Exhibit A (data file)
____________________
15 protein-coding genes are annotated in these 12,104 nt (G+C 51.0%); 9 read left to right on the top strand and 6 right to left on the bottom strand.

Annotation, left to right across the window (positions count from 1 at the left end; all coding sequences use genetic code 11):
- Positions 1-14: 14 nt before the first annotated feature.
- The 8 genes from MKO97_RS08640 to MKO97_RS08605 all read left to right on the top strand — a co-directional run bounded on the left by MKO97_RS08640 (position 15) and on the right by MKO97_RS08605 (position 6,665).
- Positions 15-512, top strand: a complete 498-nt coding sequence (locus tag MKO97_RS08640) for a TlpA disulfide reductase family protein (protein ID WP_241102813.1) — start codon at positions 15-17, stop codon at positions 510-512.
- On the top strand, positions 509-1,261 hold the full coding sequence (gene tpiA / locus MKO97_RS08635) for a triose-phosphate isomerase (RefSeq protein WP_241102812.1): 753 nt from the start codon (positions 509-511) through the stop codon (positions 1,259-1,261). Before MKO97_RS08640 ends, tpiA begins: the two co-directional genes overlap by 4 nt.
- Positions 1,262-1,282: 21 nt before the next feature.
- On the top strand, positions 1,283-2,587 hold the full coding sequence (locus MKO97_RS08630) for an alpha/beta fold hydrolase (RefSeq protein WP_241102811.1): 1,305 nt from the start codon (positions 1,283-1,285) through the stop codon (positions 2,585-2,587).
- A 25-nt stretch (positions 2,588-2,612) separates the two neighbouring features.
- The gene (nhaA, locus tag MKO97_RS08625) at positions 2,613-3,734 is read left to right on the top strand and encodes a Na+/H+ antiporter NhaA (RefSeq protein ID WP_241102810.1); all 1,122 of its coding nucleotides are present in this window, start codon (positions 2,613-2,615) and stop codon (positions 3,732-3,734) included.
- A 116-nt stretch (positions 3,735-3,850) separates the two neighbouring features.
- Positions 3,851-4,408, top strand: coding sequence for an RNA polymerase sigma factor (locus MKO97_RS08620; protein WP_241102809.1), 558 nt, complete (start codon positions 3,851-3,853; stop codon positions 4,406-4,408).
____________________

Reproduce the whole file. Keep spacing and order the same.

15 protein-coding genes are annotated in these 12,104 nt (G+C 51.0%); 9 read left to right on the top strand and 6 right to left on the bottom strand.

Annotation, left to right across the window (positions count from 1 at the left end; all coding sequences use genetic code 11):
- Positions 1-14: 14 nt before the first annotated feature.
- The 8 genes from MKO97_RS08640 to MKO97_RS08605 all read left to right on the top strand — a co-directional run bounded on the left by MKO97_RS08640 (position 15) and on the right by MKO97_RS08605 (position 6,665).
- Positions 15-512, top strand: a complete 498-nt coding sequence (locus tag MKO97_RS08640) for a TlpA disulfide reductase family protein (protein ID WP_241102813.1) — start codon at positions 15-17, stop codon at positions 510-512.
- On the top strand, positions 509-1,261 hold the full coding sequence (gene tpiA / locus MKO97_RS08635) for a triose-phosphate isomerase (RefSeq protein WP_241102812.1): 753 nt from the start codon (positions 509-511) through the stop codon (positions 1,259-1,261). Before MKO97_RS08640 ends, tpiA begins: the two co-directional genes overlap by 4 nt.
- Positions 1,262-1,282: 21 nt before the next feature.
- On the top strand, positions 1,283-2,587 hold the full coding sequence (locus MKO97_RS08630) for an alpha/beta fold hydrolase (RefSeq protein WP_241102811.1): 1,305 nt from the start codon (positions 1,283-1,285) through the stop codon (positions 2,585-2,587).
- A 25-nt stretch (positions 2,588-2,612) separates the two neighbouring features.
- The gene (nhaA, locus tag MKO97_RS08625) at positions 2,613-3,734 is read left to right on the top strand and encodes a Na+/H+ antiporter NhaA (RefSeq protein ID WP_241102810.1); all 1,122 of its coding nucleotides are present in this window, start codon (positions 2,613-2,615) and stop codon (positions 3,732-3,734) included.
- A 116-nt stretch (positions 3,735-3,850) separates the two neighbouring features.
- Positions 3,851-4,408, top strand: coding sequence for an RNA polymerase sigma factor (locus MKO97_RS08620; protein WP_241102809.1), 558 nt, complete (start codon positions 3,851-3,853; stop codon positions 4,406-4,408).